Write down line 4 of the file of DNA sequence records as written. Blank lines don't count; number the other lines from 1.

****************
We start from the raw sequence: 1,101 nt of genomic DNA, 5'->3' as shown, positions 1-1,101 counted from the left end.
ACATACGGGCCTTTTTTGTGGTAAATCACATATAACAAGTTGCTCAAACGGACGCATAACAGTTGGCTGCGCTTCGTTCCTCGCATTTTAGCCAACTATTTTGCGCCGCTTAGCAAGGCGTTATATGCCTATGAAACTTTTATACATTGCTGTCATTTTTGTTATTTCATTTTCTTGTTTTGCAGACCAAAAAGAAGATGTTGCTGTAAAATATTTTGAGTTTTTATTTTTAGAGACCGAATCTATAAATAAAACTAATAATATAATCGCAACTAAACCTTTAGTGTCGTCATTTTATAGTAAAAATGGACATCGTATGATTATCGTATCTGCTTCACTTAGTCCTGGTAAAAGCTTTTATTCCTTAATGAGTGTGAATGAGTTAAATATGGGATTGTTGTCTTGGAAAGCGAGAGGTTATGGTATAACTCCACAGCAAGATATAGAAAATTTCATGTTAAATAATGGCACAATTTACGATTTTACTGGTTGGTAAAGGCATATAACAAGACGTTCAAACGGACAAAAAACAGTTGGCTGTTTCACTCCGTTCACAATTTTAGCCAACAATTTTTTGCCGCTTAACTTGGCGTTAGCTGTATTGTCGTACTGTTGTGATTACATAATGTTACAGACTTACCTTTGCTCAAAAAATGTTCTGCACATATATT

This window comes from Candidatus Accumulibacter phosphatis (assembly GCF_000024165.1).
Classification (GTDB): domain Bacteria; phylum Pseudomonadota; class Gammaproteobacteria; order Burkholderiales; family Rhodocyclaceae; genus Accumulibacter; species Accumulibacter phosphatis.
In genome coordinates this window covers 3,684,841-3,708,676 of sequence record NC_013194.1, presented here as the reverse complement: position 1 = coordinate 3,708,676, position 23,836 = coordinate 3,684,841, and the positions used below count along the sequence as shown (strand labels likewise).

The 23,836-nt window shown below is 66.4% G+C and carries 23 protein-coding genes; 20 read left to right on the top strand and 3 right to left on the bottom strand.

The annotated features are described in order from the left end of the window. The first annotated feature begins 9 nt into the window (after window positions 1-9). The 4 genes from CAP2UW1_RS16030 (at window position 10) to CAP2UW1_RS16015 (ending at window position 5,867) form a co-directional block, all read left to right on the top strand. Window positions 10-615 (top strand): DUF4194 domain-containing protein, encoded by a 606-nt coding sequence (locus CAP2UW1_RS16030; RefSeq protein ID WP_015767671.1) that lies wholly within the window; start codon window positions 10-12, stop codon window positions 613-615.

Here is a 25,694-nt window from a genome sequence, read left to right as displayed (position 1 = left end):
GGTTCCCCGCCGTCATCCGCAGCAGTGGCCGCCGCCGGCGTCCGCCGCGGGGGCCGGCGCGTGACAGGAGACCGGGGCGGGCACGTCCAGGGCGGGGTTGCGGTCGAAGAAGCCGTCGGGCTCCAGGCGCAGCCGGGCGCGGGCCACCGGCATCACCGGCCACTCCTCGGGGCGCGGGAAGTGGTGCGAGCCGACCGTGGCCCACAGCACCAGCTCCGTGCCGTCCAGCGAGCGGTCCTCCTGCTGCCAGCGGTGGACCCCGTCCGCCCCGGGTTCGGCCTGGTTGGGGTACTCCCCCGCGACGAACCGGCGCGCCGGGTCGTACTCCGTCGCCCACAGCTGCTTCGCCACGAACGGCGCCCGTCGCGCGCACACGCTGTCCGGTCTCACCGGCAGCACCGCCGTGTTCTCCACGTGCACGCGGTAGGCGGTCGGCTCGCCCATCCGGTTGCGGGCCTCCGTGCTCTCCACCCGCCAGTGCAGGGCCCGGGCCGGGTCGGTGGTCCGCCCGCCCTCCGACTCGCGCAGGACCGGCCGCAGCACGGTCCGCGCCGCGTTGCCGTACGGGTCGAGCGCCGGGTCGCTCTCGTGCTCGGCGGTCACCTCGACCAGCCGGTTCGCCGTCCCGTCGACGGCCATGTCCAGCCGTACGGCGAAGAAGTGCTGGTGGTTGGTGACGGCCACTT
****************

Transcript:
Classification (GTDB): domain Bacteria; phylum Pseudomonadota; class Gammaproteobacteria; order Burkholderiales; family Rhodocyclaceae; genus Accumulibacter; species Accumulibacter phosphatis.